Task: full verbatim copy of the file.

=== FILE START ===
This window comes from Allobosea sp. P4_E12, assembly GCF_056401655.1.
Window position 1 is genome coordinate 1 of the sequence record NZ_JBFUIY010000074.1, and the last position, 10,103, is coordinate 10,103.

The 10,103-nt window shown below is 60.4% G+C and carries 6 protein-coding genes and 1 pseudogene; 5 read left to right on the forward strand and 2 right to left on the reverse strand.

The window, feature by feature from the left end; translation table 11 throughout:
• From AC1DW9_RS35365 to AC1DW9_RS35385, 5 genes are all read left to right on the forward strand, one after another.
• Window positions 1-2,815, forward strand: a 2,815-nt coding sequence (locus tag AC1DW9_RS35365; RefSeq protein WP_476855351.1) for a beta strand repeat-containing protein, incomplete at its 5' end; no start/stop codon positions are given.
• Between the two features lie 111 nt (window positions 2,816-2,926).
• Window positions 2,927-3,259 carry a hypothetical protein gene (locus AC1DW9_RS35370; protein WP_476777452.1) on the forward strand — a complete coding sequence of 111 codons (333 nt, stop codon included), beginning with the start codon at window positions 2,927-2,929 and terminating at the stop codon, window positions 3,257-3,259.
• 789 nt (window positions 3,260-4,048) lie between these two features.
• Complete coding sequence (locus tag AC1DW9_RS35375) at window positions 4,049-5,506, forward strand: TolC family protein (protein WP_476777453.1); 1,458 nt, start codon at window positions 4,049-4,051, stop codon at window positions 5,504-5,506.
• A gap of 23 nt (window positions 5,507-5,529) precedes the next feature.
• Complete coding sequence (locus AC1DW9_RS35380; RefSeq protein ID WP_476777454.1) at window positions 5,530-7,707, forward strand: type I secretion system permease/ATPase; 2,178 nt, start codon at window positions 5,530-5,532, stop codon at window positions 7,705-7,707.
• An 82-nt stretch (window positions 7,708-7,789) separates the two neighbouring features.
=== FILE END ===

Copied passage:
This window comes from Allobosea sp. P4_E12, assembly GCF_056401655.1.
Window position 1 is genome coordinate 1 of the sequence record NZ_JBFUIY010000074.1, and the last position, 10,103, is coordinate 10,103.

The 10,103-nt window shown below is 60.4% G+C and carries 6 protein-coding genes and 1 pseudogene; 5 read left to right on the forward strand and 2 right to left on the reverse strand.

The window, feature by feature from the left end; translation table 11 throughout:
• From AC1DW9_RS35365 to AC1DW9_RS35385, 5 genes are all read left to right on the forward strand, one after another.
• Window positions 1-2,815, forward strand: a 2,815-nt coding sequence (locus tag AC1DW9_RS35365; RefSeq protein WP_476855351.1) for a beta strand repeat-containing protein, incomplete at its 5' end; no start/stop codon positions are given.
• Between the two features lie 111 nt (window positions 2,816-2,926).
• Window positions 2,927-3,259 carry a hypothetical protein gene (locus AC1DW9_RS35370; protein WP_476777452.1) on the forward strand — a complete coding sequence of 111 codons (333 nt, stop codon included), beginning with the start codon at window positions 2,927-2,929 and terminating at the stop codon, window positions 3,257-3,259.
• 789 nt (window positions 3,260-4,048) lie between these two features.
• Complete coding sequence (locus tag AC1DW9_RS35375) at window positions 4,049-5,506, forward strand: TolC family protein (protein WP_476777453.1); 1,458 nt, start codon at window positions 4,049-4,051, stop codon at window positions 5,504-5,506.
• A gap of 23 nt (window positions 5,507-5,529) precedes the next feature.
• Complete coding sequence (locus AC1DW9_RS35380; RefSeq protein ID WP_476777454.1) at window positions 5,530-7,707, forward strand: type I secretion system permease/ATPase; 2,178 nt, start codon at window positions 5,530-5,532, stop codon at window positions 7,705-7,707.
• An 82-nt stretch (window positions 7,708-7,789) separates the two neighbouring features.